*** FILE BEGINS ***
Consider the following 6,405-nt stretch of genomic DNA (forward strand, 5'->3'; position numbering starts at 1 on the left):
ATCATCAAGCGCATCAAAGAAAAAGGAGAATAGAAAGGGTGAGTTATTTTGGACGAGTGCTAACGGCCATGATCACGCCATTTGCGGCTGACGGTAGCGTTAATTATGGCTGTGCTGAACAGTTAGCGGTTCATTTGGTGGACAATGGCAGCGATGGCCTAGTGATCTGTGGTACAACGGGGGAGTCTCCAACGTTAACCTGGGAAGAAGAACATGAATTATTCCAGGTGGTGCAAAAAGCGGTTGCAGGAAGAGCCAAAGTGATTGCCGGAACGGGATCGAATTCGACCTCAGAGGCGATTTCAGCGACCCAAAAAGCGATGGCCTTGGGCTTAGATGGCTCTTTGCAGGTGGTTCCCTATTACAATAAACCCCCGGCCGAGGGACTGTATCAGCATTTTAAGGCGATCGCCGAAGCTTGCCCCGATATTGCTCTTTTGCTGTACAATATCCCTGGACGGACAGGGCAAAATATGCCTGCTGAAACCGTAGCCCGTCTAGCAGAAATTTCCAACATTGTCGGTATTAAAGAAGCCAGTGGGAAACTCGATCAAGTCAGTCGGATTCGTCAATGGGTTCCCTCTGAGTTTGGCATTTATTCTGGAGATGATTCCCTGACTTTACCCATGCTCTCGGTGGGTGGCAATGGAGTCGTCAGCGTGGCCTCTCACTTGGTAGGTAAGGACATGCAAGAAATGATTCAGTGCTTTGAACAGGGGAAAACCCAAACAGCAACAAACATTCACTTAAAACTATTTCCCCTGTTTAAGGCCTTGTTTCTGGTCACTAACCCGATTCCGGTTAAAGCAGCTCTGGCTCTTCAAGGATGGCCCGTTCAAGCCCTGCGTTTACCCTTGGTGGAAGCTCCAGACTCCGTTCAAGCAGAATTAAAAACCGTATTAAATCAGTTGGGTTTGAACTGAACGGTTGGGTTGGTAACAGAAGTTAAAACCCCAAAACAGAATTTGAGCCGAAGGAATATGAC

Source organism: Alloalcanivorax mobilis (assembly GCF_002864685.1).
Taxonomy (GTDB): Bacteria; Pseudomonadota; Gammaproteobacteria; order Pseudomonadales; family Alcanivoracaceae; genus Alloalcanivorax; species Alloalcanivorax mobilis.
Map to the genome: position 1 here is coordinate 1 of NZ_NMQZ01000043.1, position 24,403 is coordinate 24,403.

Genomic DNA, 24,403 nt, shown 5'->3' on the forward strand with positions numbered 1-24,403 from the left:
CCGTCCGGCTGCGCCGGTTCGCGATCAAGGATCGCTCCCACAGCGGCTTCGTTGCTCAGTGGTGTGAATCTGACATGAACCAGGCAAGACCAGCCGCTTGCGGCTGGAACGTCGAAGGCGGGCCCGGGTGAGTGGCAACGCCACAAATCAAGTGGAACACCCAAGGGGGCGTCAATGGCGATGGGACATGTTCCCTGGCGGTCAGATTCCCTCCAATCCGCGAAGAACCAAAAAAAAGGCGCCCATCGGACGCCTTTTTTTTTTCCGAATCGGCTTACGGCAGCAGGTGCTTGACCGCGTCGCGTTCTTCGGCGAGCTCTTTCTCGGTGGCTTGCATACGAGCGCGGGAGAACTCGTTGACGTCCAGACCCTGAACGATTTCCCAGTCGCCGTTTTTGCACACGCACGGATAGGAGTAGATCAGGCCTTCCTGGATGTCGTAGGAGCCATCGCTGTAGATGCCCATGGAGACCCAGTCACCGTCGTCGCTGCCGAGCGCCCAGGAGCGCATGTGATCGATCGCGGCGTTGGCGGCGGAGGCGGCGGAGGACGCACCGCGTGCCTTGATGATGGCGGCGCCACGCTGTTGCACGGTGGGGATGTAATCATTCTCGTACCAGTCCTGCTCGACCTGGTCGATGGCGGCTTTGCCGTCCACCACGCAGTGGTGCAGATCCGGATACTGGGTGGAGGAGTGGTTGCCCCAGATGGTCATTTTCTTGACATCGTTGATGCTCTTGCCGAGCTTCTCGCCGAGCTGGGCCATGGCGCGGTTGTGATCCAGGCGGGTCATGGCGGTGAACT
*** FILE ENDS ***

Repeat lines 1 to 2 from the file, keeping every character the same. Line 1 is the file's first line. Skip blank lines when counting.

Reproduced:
Consider the following 6,405-nt stretch of genomic DNA (forward strand, 5'->3'; position numbering starts at 1 on the left):
ATCATCAAGCGCATCAAAGAAAAAGGAGAATAGAAAGGGTGAGTTATTTTGGACGAGTGCTAACGGCCATGATCACGCCATTTGCGGCTGACGGTAGCGTTAATTATGGCTGTGCTGAACAGTTAGCGGTTCATTTGGTGGACAATGGCAGCGATGGCCTAGTGATCTGTGGTACAACGGGGGAGTCTCCAACGTTAACCTGGGAAGAAGAACATGAATTATTCCAGGTGGTGCAAAAAGCGGTTGCAGGAAGAGCCAAAGTGATTGCCGGAACGGGATCGAATTCGACCTCAGAGGCGATTTCAGCGACCCAAAAAGCGATGGCCTTGGGCTTAGATGGCTCTTTGCAGGTGGTTCCCTATTACAATAAACCCCCGGCCGAGGGACTGTATCAGCATTTTAAGGCGATCGCCGAAGCTTGCCCCGATATTGCTCTTTTGCTGTACAATATCCCTGGACGGACAGGGCAAAATATGCCTGCTGAAACCGTAGCCCGTCTAGCAGAAATTTCCAACATTGTCGGTATTAAAGAAGCCAGTGGGAAACTCGATCAAGTCAGTCGGATTCGTCAATGGGTTCCCTCTGAGTTTGGCATTTATTCTGGAGATGATTCCCTGACTTTACCCATGCTCTCGGTGGGTGGCAATGGAGTCGTCAGCGTGGCCTCTCACTTGGTAGGTAAGGACATGCAAGAAATGATTCAGTGCTTTGAACAGGGGAAAACCCAAACAGCAACAAACATTCACTTAAAACTATTTCCCCTGTTTAAGGCCTTGTTTCTGGTCACTAACCCGATTCCGGTTAAAGCAGCTCTGGCTCTTCAAGGATGGCCCGTTCAAGCCCTGCGTTTACCCTTGGTGGAAGCTCCAGACTCCGTTCAAGCAGAATTAAAAACCGTATTAAATCAGTTGGGTTTGAACTGAACGGTTGGGTTGGTAACAGAAGTTAAAACCCCAAAACAGAATTTGAGCCGAAGGAATATGAC